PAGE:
Braehead Primary School Making History On Kerse Road Bridge

Published on : Tuesday, February 26, 2019

Braehead Primary School, Stirling, made its own little bit of history when Network Rail offered pupils the chance to bury a time capsule near the new Kerse Road bridge.


Items were placed within the capsule representing each of the school’s year groups (from nursery and P1 to P7), with the range of memorabilia including: a school sweatshirt signed by the pupils, photos of the school’s uniform and also building, a collection of House badges, a Fidget Spinner, a book of drawings by the nursery children, a programme from the school’s recent Burn’s Supper Night, instructions on how to do the Floss dance and a word cloud to highlight the pupils’ favourite things.


Pupils enjoyed a presentation at the site office focusing on engineering, which included time-lapse footage of the bridge demolition and reconstruction works. The children also had the opportunity to ask members of the project team questions about the project.


With the new bridge open to traffic in October 2018 and the temporary pedestrian/cycle footbridge removed last month, the burying of the time capsule on the embankment comes as the project nears completion.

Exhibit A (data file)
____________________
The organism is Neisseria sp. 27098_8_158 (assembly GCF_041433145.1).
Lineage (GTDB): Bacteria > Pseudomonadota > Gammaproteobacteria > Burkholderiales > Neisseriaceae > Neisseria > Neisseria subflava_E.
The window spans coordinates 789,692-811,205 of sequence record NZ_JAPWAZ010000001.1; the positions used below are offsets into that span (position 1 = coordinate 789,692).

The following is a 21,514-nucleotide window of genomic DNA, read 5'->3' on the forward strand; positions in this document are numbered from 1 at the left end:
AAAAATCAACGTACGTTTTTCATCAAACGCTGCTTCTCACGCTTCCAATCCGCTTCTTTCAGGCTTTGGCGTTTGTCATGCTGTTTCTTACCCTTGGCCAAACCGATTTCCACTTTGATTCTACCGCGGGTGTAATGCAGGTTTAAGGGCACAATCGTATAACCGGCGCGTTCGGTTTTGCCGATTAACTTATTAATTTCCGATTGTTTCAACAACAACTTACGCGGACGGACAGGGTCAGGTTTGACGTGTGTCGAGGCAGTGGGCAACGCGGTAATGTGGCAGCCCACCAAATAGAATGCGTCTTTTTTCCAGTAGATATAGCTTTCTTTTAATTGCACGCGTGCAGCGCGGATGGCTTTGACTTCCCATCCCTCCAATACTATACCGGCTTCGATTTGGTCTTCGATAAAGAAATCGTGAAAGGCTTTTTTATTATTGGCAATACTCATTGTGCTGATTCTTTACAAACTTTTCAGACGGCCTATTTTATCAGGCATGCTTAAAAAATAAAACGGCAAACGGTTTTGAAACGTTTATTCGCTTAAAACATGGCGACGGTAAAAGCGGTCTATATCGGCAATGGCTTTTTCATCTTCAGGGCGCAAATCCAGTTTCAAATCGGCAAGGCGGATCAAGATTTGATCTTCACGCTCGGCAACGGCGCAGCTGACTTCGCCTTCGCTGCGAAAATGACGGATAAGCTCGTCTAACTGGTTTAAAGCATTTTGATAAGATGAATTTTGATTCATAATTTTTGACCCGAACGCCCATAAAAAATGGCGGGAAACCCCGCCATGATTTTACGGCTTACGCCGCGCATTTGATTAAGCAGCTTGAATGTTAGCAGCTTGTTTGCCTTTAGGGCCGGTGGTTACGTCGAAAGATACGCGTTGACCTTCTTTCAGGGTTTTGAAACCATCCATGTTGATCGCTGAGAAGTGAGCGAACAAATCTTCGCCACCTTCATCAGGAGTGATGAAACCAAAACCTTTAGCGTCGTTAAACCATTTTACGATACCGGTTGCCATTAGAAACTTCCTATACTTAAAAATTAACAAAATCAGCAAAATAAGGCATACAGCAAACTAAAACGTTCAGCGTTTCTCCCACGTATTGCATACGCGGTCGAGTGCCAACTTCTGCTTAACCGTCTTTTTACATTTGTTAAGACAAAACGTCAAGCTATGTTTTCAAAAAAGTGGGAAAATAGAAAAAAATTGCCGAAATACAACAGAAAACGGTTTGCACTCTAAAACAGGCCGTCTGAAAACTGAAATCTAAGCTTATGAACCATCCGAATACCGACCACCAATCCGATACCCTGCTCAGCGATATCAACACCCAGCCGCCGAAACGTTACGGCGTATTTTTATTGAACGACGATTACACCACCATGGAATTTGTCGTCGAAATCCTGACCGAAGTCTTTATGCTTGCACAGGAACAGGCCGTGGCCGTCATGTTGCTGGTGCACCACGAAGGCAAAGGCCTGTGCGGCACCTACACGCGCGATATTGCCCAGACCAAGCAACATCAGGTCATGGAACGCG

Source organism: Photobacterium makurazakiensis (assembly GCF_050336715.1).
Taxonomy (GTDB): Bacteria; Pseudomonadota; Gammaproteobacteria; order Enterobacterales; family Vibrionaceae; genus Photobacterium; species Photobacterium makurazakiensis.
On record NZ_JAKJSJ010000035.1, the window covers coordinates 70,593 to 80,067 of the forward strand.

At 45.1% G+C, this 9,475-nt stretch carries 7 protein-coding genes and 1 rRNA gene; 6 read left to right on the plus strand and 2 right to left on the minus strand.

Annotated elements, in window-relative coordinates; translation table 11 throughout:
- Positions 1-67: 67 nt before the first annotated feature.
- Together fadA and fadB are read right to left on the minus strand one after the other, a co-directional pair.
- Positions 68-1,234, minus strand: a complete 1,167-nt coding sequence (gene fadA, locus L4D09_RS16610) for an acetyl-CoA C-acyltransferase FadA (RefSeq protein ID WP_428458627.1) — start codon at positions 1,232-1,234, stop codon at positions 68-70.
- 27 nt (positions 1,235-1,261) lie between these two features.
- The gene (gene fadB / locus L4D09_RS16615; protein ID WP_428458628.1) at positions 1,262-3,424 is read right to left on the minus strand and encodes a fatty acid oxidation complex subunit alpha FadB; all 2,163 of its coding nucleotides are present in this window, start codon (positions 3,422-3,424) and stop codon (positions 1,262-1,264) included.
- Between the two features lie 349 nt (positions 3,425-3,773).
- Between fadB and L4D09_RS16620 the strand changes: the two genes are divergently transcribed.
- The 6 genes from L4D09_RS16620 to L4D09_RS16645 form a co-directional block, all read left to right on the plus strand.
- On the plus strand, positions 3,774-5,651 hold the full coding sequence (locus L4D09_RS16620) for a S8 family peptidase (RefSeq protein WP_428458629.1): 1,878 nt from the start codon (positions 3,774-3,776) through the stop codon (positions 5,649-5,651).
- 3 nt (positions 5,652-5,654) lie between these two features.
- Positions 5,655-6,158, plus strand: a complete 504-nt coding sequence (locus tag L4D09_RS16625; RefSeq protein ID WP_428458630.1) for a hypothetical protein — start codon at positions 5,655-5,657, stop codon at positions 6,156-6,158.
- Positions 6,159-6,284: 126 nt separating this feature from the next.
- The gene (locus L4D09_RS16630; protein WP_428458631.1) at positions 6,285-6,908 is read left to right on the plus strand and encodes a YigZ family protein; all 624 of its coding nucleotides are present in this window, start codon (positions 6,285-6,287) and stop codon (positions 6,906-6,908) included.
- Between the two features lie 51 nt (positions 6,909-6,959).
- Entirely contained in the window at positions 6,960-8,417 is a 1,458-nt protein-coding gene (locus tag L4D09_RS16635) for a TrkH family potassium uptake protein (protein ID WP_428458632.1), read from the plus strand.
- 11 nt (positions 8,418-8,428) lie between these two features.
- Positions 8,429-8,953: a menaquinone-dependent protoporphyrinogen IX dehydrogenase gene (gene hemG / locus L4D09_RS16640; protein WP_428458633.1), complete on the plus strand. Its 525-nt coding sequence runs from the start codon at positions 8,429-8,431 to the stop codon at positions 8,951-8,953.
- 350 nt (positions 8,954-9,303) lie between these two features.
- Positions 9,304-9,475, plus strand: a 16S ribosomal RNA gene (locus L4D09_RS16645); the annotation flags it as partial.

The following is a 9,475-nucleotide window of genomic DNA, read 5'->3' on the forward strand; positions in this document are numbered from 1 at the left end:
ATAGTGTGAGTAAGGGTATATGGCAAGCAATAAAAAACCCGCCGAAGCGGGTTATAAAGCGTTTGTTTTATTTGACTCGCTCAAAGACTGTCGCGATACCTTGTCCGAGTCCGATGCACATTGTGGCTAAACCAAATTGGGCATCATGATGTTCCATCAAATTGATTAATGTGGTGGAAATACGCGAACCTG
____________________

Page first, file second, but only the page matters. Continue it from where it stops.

The new £8m Kerse Road bridge was necessary to create the height needed under the bridge to run overhead wires  as part of the Stirling-Dunblane-Alloa (SDA) electrification programme.


Lorraine Dollard, Headteacher of Braehead Primary School, said: “The pupils were eager to be involved in burying the time capsule. They took time to carefully consider what they thought would be of interest should it be discovered many years from now.


“Seeing the film on the bridge works provided a valuable insight into a large civil engineering project taking place within their home town, as well as an understanding of the benefits of electrifying the railway line.”


Jacqueline Lloyd, Network Rail project manager, helped the pupils bury the time capsule. She said: “I hope our presentation showed how exciting working on a large-scale engineering project can be, as the bridge reconstruction is part of one of the biggest railway infrastructure projects ever to take place in Scotland.


“I am confident we will have helped to inspire several of the pupils who took part today to consider engineering as a future career choice.


“It is obvious that a great deal of thought from all of the pupils at Braehead Primary School went in to choosing each item for the time capsule. It will provide a fitting snap-shot of the time when the bridge was built should it ever be uncovered. Given the longevity of the new bridge, that could be in 100 years or more!”


The SDA programme is part of a Scottish Government funded investment being delivered by Network Rail to electrify central Scotland’s railway network.


The new bridge at Kerse Road offers the potential for Stirling Council to add a third lane in the future to meet growing traffic needs and enhance the local road network in line with the city’s transport strategy.


Source:- Network Rail

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